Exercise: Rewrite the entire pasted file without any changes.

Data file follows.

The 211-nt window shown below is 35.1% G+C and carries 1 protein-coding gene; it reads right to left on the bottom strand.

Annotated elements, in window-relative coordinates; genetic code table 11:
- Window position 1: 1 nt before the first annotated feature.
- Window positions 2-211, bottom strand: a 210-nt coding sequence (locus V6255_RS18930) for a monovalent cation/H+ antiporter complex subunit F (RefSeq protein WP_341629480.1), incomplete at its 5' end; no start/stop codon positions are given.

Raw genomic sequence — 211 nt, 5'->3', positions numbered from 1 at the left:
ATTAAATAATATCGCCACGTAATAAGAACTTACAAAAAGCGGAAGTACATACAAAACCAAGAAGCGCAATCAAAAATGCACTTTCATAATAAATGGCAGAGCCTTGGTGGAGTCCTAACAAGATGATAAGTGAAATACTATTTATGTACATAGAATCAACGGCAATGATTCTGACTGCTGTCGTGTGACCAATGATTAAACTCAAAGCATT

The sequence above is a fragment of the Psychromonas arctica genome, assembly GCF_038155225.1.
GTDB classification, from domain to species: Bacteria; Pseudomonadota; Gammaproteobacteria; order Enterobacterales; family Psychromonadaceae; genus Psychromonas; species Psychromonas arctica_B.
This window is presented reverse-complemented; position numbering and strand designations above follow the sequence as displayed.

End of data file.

The 211-nt window shown below is 35.1% G+C and carries 1 protein-coding gene; it reads right to left on the bottom strand.

Annotated elements, in window-relative coordinates; genetic code table 11:
- Window position 1: 1 nt before the first annotated feature.
- Window positions 2-211, bottom strand: a 210-nt coding sequence (locus V6255_RS18930) for a monovalent cation/H+ antiporter complex subunit F (RefSeq protein WP_341629480.1), incomplete at its 5' end; no start/stop codon positions are given.

Raw genomic sequence — 211 nt, 5'->3', positions numbered from 1 at the left:
ATTAAATAATATCGCCACGTAATAAGAACTTACAAAAAGCGGAAGTACATACAAAACCAAGAAGCGCAATCAAAAATGCACTTTCATAATAAATGGCAGAGCCTTGGTGGAGTCCTAACAAGATGATAAGTGAAATACTATTTATGTACATAGAATCAACGGCAATGATTCTGACTGCTGTCGTGTGACCAATGATTAAACTCAAAGCATT

The sequence above is a fragment of the Psychromonas arctica genome, assembly GCF_038155225.1.
GTDB classification, from domain to species: Bacteria; Pseudomonadota; Gammaproteobacteria; order Enterobacterales; family Psychromonadaceae; genus Psychromonas; species Psychromonas arctica_B.
This window is presented reverse-complemented; position numbering and strand designations above follow the sequence as displayed.